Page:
Know What We Did in April.

Posted by Tempa Wangdi, May 15th, 2018

Turning Teachers into Media Literate Citizens

Teachers were educated on being a smart news consumer.

Teachers from a number of private schools and colleges in the country were trained on Media and Democracy Literacy during a two-day workshop Bhutan Centre for Media and Democracy conducted from April 23-24 at its Media Lab in Nazhoen (Youth Development Fund) Pelri Complex in Thimphu.

A total of 24 teachers and lecturers from private schools and colleges including, Norbuling Rigter College in Paro, Sherub Reldri Higher Secondary School in Mongar in the east, Kuendrup Higher Secondary Schoo of Gelephu in the south attended the training. Four teachers from the public schools including, Tendru Central School from Samtse and Wangbama Central School in the outskirts of Thimphu also attended the workshop.

Media and Democracy Literacy is one effective activity BCMD has been conducting over the years to educate teachers and youth to be a smart consumer of news — in the age — where news finds its readers and goods and services finds its consumers. People no longer have to spend hours looking for news and goods and services, they are all now only a click away. Instant availability and access to information have changed the dissemination of information, communication, business, and entertainment. The unprecedented growth in ICT and technology has changed lifestyle across the board.

But all is not well. The onslaught of information online has caused disharmony, discord, confusion, and chaos in the society. Often, harms of social media have led to misinformation, crime, and violence. Bhutan had its own share of such issues because of its ill-preparedness to negative effects of social media, fake news, and disinformation because of people lacking knowledge and understanding of news.

BCMD for last few years has been training teachers, civil servants, and youth on News and Media Literacy to educate on the citenzenship, democracy, rights and responsibilities, and news and media. This time the workshop was conducted for teachers and lecturers from private schools and colleges. Teachers attending the workshop found the workshop relevant to their school media studies curriculum. According to teachers, the workshop did not only educate them on democracy, citizenship, news, and media but would go a long way in helping them impart the knowledge about news and journalism to their students taking media studies in schools.

“The workshop will really help us in classroom teaching about the media studies,” said a teacher from Jampel Higher Secondary School in Haa.

Another teacher from Nima Higher Secondary School, ….. said that the workshop was important for her to attend as it helped her cement the understanding about news and its difference between the information, social media posts, fake news, and judging the credibility of a news report. “I knew what is news but this workshop really helped me understand the difference between news and other information,” she said.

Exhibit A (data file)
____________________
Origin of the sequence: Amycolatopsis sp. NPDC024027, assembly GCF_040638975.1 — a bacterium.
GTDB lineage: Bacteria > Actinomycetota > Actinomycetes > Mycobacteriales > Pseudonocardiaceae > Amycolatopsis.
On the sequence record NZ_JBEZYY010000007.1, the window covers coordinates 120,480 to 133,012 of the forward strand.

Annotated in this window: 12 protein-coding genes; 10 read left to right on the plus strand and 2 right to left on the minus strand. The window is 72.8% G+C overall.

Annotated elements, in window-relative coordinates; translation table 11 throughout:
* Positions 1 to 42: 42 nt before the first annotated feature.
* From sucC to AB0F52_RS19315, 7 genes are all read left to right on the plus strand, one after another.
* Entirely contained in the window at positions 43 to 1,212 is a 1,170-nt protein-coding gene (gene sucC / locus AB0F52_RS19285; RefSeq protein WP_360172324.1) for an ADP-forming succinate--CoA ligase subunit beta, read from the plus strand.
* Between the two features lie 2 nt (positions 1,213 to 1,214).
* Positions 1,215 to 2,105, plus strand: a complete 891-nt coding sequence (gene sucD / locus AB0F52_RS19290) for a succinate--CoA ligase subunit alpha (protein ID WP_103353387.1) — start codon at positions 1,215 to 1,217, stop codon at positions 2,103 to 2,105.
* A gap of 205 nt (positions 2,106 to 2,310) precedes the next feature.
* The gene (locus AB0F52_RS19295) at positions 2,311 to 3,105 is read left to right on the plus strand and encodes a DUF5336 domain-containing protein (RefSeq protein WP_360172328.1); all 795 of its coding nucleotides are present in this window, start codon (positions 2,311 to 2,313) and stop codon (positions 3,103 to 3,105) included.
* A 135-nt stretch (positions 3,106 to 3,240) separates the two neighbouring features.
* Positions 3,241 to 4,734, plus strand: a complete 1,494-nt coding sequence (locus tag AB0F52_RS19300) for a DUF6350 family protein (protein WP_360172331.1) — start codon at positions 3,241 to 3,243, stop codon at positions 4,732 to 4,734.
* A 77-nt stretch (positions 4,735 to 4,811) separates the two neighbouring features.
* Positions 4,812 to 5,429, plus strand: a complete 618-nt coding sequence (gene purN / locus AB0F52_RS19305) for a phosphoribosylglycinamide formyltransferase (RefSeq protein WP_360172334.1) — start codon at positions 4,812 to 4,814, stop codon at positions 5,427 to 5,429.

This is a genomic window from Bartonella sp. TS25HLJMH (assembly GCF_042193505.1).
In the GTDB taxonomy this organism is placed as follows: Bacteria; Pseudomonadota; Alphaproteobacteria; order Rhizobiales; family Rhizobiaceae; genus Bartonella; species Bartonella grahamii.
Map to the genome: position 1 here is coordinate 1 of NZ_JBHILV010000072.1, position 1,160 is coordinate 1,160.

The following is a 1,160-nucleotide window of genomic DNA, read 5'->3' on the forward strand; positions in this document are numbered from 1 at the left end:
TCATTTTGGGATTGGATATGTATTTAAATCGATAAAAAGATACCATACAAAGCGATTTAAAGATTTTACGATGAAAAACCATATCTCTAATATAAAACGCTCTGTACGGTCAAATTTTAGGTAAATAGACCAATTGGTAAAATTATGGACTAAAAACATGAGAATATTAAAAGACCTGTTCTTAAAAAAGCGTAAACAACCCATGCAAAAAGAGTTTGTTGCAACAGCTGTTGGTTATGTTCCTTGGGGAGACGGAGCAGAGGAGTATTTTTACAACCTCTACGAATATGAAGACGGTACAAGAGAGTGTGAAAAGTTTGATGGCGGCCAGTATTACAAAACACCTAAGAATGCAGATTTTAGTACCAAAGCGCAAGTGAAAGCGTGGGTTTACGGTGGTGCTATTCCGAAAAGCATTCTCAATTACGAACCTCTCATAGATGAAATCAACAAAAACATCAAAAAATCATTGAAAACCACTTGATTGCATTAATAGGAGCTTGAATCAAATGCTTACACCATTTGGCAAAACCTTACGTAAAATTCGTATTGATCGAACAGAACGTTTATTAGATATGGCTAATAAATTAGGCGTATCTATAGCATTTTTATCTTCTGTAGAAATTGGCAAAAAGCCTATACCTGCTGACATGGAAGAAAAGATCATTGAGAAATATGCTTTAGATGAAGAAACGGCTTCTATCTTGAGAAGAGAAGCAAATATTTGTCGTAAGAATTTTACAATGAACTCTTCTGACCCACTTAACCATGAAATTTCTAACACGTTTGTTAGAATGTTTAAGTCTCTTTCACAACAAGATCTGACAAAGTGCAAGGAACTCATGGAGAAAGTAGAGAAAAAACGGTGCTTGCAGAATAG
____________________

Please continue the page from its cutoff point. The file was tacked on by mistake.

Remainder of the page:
During the workshop, a copy of the Educating for Citizenship Guidebook was also distributed to each participant. BCMD developed the guidebook as a resource for schools to help educate students on being a smart news consumer. Bhutan Centre for Media and Democracy would like to “Thank” Bhutan Foundation for supporting our initiative to inspire and support youth and teachers to be smart consumers of news.

Multimedia Training Begins for Youth


Students will learn film-making for the next few months with BCMD.

This year, 46 students from Motithang Higher Secondary School are attending multimedia training in Bhutan Centre for Media and Democracy (BCMD) Media Lab at Nazhoen Pelri Complex in Thimphu every Friday afternoon and Saturday morning.

BCMD trained another batch of students from the same school last year, who produced a number of short documentaries on the subject of their choice. Similar training on multimedia has been undertaken since it has enabled students to learn skills usually unavailable in a school curriculum. Students who came upon the recommendation from their seniors said that they found the learning environment in the training completely different from the classroom teaching.

“Our seniors told us that the media classes here would be different but I didn’t believe it. When I came to the classes it really was different. There was more interaction among ourselves and had more practical sessions which kept me engaged all the time. I hope other schools take the opportunity too,”  a class XI arts student from Motithang Higher Secondary School, Rinzin Dorji said.

During the training spanning at least for a few months, students are taught storyboard, script writing, photography, interview, research, and editing, among others. At the end of the training, students will produce a short film while working in a group. As part of their introduction to the training, students were introduced to the Filmmakers Without Borders’ (FWB) curriculum. The volunteer from FWB  Jade Donaldson taught the students — different types of animation.

Following their introduction to FWB, students are in the process of making a flipbook. The students also had a discussion on what they know about Democracy and what it meant to be an active citizen. One of the students said, “taking care of public properties is how I can contribute to the nation and be an active citizen”.